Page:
8:15 AM: The ADP Employment Report for January. This report is for private payrolls only (no government). The consensus is for 170,000 payroll jobs added in January, down from 235,000 added in December.

10:00 AM: Construction Spending for December. The consensus is for a 0.1% decrease in construction spending.

Job Openings and Labor Turnover Survey10:00 AM ET: Job Openings and Labor Turnover Survey for December from the BLS.

This graph shows job openings (black line), hires (purple), Layoff, Discharges and other (red column), and Quits (light blue column) from the JOLTS.

Job openings decreased in November to 10.458 million from 10.512 million in October

10:00 AM: ISM Manufacturing Index for January. The consensus is for the ISM to be at 48.0, down from 48.4 in December.

2:00 PM: FOMC Meeting Announcement. The FOMC is expected to announce a 25 bp hike in the Fed Funds rate.

2:30 PM: Fed Chair Jerome Powell holds a press briefing following the FOMC announcement.

Vehicle SalesAll day: Light vehicle sales for January. The consensus is for light vehicle sales to be 14.3 million SAAR in January, up from 13.3 million in December (Seasonally Adjusted Annual Rate).

This graph shows light vehicle sales since the BEA started keeping data in 1967. The dashed line is the December sales rate.

----- Thursday, February 2nd -----

8:30 AM: The initial weekly unemployment claims report will be released.  The consensus is for 200 thousand initial claims, up from 186 thousand last week.
----- Friday, February 3rd -----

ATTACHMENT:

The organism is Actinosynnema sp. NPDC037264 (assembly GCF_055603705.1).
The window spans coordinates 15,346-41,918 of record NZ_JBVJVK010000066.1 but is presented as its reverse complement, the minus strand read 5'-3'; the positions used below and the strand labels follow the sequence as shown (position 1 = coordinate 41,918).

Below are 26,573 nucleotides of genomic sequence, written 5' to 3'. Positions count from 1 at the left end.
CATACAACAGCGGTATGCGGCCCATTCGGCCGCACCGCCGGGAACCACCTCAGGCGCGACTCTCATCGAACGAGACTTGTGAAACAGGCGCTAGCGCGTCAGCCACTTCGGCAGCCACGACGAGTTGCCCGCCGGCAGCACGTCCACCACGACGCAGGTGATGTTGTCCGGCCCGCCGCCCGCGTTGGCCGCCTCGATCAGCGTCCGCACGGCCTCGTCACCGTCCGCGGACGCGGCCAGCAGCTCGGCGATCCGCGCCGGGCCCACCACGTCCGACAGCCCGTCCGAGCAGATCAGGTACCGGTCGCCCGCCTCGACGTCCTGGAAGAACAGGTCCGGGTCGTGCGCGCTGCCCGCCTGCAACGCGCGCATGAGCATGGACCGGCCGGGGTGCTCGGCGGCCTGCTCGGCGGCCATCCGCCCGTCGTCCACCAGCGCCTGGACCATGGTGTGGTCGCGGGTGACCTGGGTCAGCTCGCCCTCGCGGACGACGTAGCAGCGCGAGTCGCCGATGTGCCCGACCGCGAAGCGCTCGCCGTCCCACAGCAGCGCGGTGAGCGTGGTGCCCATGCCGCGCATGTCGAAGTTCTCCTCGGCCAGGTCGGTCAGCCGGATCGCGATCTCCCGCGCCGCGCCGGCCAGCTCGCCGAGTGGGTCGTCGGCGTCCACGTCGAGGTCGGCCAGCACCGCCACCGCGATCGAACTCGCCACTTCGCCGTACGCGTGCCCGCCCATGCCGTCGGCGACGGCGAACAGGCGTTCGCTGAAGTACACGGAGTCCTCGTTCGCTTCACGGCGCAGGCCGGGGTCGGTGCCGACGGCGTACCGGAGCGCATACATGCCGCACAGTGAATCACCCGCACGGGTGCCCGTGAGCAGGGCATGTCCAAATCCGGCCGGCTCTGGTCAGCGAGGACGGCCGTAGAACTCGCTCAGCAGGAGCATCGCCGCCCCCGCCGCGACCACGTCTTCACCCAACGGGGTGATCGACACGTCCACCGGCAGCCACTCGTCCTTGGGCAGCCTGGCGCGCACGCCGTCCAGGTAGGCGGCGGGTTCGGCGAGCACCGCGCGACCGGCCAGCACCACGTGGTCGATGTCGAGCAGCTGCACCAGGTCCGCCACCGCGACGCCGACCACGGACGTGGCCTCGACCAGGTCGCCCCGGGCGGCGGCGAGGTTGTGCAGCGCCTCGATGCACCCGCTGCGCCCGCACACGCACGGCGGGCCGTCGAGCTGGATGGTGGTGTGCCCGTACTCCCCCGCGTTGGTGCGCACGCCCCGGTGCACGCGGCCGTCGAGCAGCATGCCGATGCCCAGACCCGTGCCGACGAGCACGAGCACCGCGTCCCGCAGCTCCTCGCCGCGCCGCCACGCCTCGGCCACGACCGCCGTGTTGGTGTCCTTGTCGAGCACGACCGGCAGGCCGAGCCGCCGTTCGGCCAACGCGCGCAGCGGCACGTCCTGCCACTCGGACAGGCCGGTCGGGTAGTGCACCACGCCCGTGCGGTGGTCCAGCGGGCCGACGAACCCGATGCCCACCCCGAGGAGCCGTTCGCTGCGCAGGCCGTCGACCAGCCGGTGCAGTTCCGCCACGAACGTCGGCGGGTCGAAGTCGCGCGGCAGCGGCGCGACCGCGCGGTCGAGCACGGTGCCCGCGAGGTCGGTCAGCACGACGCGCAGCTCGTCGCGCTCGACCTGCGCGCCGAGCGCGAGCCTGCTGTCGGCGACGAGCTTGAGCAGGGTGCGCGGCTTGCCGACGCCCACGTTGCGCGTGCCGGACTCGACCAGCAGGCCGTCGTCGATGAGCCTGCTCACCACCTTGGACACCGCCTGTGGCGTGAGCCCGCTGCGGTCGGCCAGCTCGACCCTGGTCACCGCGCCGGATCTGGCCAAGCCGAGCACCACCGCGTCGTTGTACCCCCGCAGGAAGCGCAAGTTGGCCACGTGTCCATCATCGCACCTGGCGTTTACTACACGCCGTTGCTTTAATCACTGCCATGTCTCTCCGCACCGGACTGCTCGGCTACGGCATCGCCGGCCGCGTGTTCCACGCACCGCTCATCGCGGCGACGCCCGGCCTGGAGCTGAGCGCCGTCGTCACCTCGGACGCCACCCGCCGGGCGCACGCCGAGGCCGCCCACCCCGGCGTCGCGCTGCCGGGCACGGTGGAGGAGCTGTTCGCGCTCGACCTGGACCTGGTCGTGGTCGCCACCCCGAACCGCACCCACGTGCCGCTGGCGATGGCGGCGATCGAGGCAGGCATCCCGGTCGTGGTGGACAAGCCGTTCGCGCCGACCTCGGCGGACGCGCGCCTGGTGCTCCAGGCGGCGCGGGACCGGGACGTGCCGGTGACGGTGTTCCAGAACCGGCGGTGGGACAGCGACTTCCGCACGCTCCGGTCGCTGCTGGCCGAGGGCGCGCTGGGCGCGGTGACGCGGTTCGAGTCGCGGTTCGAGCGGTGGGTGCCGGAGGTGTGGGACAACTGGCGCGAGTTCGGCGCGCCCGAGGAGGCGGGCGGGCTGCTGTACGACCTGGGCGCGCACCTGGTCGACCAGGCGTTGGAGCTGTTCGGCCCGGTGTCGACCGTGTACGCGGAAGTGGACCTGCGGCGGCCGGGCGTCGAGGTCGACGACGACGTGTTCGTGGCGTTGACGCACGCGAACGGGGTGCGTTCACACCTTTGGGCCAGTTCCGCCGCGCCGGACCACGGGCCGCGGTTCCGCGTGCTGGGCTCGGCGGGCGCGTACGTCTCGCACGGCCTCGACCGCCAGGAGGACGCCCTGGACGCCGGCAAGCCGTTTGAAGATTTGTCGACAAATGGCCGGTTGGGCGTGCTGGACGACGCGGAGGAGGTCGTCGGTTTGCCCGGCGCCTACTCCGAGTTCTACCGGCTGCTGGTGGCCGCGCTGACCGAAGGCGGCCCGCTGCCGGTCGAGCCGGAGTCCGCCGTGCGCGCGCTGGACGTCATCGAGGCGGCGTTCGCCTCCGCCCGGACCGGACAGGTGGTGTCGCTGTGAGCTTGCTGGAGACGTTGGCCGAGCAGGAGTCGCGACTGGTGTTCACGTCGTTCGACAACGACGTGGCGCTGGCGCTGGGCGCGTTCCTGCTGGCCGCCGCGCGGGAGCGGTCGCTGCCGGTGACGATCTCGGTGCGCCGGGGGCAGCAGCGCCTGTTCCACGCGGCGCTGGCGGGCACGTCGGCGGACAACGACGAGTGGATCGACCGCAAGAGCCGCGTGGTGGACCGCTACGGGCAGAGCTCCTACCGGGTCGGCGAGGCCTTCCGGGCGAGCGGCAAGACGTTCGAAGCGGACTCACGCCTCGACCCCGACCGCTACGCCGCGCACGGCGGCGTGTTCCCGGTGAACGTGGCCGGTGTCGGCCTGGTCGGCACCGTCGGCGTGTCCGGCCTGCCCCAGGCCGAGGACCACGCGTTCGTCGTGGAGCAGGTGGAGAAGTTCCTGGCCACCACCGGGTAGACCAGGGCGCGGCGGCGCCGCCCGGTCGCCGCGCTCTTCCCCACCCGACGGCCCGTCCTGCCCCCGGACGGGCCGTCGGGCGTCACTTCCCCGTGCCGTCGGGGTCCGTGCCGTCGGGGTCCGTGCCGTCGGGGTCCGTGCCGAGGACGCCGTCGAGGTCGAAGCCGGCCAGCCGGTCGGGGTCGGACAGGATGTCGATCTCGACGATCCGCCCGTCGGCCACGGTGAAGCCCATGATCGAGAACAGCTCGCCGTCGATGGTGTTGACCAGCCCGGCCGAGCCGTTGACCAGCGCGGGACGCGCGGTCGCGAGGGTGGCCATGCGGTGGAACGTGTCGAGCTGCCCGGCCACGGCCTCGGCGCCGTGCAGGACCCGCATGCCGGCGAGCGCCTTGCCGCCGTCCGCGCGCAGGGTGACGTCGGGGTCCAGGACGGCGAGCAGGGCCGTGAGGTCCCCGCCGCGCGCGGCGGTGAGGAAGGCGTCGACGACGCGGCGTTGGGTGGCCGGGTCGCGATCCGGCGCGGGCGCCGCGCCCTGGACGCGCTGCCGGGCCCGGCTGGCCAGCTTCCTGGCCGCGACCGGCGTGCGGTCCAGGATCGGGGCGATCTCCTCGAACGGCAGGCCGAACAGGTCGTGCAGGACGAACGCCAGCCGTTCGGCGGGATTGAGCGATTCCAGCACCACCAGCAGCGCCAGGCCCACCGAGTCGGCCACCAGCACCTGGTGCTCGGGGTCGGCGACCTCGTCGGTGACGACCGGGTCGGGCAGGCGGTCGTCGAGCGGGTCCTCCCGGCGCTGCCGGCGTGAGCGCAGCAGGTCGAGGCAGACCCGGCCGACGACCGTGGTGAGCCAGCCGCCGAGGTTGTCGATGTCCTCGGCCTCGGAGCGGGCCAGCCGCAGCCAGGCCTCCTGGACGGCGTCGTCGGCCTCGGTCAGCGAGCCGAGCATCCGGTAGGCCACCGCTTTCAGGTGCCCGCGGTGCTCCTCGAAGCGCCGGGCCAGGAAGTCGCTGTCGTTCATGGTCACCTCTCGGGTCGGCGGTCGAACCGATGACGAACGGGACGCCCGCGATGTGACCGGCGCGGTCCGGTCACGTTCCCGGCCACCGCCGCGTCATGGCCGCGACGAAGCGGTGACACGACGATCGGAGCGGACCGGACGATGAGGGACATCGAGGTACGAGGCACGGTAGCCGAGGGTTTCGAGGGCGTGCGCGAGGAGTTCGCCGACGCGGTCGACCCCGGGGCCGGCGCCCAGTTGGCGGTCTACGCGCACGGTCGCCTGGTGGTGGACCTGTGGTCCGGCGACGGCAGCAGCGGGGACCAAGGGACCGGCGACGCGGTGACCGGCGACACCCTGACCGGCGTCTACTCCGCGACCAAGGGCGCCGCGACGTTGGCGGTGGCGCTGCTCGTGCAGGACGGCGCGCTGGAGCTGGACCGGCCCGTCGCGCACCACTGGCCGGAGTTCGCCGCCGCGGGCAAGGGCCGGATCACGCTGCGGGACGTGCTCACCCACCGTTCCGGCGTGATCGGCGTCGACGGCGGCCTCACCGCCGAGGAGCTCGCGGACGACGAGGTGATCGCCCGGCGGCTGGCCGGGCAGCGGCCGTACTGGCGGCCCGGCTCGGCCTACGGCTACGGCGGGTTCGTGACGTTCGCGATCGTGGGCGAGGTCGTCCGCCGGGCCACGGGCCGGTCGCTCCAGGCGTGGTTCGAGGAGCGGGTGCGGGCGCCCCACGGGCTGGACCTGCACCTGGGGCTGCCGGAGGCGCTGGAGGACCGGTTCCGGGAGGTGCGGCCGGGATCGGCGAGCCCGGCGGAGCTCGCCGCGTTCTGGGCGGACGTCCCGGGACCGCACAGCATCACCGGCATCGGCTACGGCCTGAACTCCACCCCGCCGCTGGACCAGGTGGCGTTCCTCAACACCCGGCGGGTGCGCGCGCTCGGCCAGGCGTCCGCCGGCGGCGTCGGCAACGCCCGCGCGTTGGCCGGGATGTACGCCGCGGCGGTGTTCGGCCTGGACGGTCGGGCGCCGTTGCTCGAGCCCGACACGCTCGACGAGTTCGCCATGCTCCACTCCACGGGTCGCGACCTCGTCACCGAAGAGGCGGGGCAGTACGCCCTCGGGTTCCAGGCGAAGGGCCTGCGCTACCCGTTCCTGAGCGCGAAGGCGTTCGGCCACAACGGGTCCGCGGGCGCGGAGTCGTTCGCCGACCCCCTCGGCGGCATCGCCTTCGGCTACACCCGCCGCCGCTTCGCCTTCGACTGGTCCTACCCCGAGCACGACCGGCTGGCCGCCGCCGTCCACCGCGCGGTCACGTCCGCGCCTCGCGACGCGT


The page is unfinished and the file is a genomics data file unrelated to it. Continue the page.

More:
Employment Recessions, Scariest Job Chart8:30 AM: Employment Report for December.   The consensus is for 185,000 jobs added, and for the unemployment rate to increase to 3.6%.

There were 223,000 jobs added in December, and the unemployment rate was at 3.5%.

This graph shows the job losses from the start of the employment recession, in percentage terms.

The pandemic employment recession was by far the worst recession since WWII in percentage terms. However, as of August 2022, the total number of jobs had returned and are now 1.24 million above pre-pandemic levels.

10:00 AM: ISM Manufacturing Index for January. The consensus is for the ISM to be at 50.3, up from 49.6 in December.

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US gov’t $1.5T debt interest will be equal 3X Bitcoin market cap in 2023

The U.S. will pay over $1 trillion in debt interest next year, the equivalent of three or more Bitcoin market caps at current prices.



The U.S. will pay over $1 trillion in debt interest next year, the equivalent of three or more Bitcoin market caps at current prices.

Commentators believe that Bitcoin (BTC) bulls do not need to wait long for the United States to start printing money again.

The latest analysis of U.S. macroeconomic data has led one market strategist to predict quantitative tightening (QT) ending to avoid a “catastrophic debt crisis.”

Analyst: Fed will have “no choice” with rate cuts